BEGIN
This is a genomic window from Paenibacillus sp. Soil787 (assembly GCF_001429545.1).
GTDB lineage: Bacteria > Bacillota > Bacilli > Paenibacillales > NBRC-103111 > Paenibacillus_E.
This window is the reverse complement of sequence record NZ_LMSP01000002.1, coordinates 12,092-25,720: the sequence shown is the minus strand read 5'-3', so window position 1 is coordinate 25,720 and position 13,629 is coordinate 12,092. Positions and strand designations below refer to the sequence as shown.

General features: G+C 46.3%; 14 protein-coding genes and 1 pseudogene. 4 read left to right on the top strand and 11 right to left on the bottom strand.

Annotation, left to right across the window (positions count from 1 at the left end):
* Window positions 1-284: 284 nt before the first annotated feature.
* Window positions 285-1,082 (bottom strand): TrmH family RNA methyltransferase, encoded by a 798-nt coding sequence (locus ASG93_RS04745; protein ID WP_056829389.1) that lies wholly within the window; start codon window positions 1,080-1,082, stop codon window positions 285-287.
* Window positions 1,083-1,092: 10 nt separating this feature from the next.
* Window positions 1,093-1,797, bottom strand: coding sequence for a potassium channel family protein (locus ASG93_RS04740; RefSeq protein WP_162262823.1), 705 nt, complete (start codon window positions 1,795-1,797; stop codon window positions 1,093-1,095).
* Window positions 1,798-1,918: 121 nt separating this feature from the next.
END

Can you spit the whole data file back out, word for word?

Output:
This is a genomic window from Paenibacillus sp. Soil787 (assembly GCF_001429545.1).
GTDB lineage: Bacteria > Bacillota > Bacilli > Paenibacillales > NBRC-103111 > Paenibacillus_E.
This window is the reverse complement of sequence record NZ_LMSP01000002.1, coordinates 12,092-25,720: the sequence shown is the minus strand read 5'-3', so window position 1 is coordinate 25,720 and position 13,629 is coordinate 12,092. Positions and strand designations below refer to the sequence as shown.

General features: G+C 46.3%; 14 protein-coding genes and 1 pseudogene. 4 read left to right on the top strand and 11 right to left on the bottom strand.

Annotation, left to right across the window (positions count from 1 at the left end):
* Window positions 1-284: 284 nt before the first annotated feature.
* Window positions 285-1,082 (bottom strand): TrmH family RNA methyltransferase, encoded by a 798-nt coding sequence (locus ASG93_RS04745; protein ID WP_056829389.1) that lies wholly within the window; start codon window positions 1,080-1,082, stop codon window positions 285-287.
* Window positions 1,083-1,092: 10 nt separating this feature from the next.
* Window positions 1,093-1,797, bottom strand: coding sequence for a potassium channel family protein (locus ASG93_RS04740; RefSeq protein WP_162262823.1), 705 nt, complete (start codon window positions 1,795-1,797; stop codon window positions 1,093-1,095).
* Window positions 1,798-1,918: 121 nt separating this feature from the next.